Anyway, after dinner, he streaked over to the pan (chili & macaroni-cheese) and thought that was

pretty good stuff. I think he was after the water. See how he's hanging by his hind feet? Pretty cool,

eh? I left the pan out all night.



Fantastic night! Warm, just a little gentle breeze, a zillion stars.....

Morning... geologic forces at work, big blocks getting slowly wedged off.



Along the road out, in the silt, saw these tracks. Big critters and little critters. This photo makes

perfect sense, right?



Now, here's the same photo rotated. This is weird, at least to me. Let me know if this doesn't look

totally different. Try rotating your head.



Ok, I gotta tell you about these two guys. I met them on the ferry coming back, Leon and Ray, brothers

that go out having fun every year, road trip. One has a Concours and a homebuilt airplane, the other

has a KLR.

Well, on the ferry, they asked about the road down the Moki Dugway. Sure, I said, no problem. So they

headed down that way. When I was taking the turn to Muley Point, I saw their car at the top. Hunted

them down, they said they were staying there for the night, they were really stoked (yeah, it's a

great place).

Next morning, on my way out, they were still there. They had had just as fantastic of a night as I

had. Actually, being from elsewhere, it was probably better. Don't these guys look mischievous?



A couple photos they sent me.....one from the ferry, one from Moki Dugway.





Here's their ride. Notice the GoPro stuck on top. Previous day, they got a pretty good speeding ticket

courtesy of the State of Utah. It was just 2 digits. Could have been 3, or so they told me.

Troublemakers.



Back to NM, Farmington, down to Cuba, then over the mountain rather than take the slab. From Cuba east

then south to Jemez Springs. When I hit the National Forest, I was somewhat confused by this sign.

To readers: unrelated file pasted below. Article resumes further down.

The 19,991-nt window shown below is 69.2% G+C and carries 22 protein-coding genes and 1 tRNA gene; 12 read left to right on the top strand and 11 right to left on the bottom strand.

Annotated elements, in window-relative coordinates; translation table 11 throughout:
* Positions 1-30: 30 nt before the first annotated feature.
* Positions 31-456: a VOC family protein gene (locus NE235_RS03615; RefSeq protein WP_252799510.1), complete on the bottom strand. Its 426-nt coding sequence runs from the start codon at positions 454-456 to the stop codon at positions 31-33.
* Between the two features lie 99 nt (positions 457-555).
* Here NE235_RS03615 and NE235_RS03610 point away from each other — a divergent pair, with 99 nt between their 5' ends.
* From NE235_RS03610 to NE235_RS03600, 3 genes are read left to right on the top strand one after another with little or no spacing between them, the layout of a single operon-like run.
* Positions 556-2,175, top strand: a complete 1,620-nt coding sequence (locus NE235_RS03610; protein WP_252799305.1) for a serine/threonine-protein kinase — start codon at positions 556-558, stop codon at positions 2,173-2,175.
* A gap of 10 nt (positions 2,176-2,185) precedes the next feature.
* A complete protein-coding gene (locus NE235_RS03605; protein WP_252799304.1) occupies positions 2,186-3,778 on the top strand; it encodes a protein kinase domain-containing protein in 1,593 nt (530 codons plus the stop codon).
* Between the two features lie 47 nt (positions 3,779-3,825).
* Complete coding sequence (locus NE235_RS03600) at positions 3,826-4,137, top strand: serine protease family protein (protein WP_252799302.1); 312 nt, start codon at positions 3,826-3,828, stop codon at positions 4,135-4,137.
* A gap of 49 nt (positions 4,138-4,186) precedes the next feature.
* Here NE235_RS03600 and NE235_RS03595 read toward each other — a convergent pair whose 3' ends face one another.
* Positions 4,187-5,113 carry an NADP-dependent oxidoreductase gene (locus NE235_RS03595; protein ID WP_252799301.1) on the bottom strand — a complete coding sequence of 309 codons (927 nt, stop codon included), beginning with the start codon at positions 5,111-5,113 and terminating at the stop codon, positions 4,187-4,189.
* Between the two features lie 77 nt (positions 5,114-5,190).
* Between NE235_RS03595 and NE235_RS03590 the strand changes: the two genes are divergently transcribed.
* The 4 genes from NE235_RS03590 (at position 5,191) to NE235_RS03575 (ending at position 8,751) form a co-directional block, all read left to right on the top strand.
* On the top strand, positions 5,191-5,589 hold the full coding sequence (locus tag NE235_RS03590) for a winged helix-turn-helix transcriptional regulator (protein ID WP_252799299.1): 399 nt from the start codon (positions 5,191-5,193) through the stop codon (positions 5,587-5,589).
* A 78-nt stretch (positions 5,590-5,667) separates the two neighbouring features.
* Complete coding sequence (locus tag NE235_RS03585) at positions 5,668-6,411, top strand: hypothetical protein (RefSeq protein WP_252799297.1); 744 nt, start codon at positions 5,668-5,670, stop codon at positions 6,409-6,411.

This is the Jemez Mountains, NW of Albaturkey.



Nice campsite, near my most favorite trials place.

According to the new FS Travel Management Plan, this is illegal, as is practically all camping in the

valley. Places where people have been camping forever. Lawsuits in progress.



Took the long way down, the road goes through the Gilman Tunnels.



On the other side, and down a few miles, is the world's narrowest two-lane road.



Crass commercialism at work here. Like burgers? In NM, Blakes are all over the place, and have great

burgers. Love 'em. Get green chili and cheese on it.



See that blue bag? That's my cooler, in the Blake's parking lot. Works great. But it drips. I wish I

had a quarter for every time someone told me "Oh my gosh, your motorcycle is leaking!".



Back up the Hagan Basin road, past the casino. Something really nice happened. I hit the dirt a ways

behind a gravel truck. The truck stopped, I wondered why. Inched around and the guy got out, said he

didn't think I wanted to eat his dust, so he figured he'd let me by. WOW! I thanked him profusely,

then tried to keep ahead of him. The road was silty, I just couldn't do it. So after a bit, I gave up

and let HIM by. Very kind and thoughtful of him...



So that's almost back home, end of trip. It was fun. Similar to other trips on the Concours, but MUCH

more fun, as there were many more options as to the route, and where to camp. Loved being able to get

off onto the dirt roads. 1,940 miles. I wanted to ride around some more for an even 2k, but my butt

said "No!".


Offline bluestar

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Re: Bonneville 2013 (Part 2)
« Reply #1 on: July 02, 2014, 04:19:13 PM »
Nice pix.  :clap: Sometimes I miss the southwest.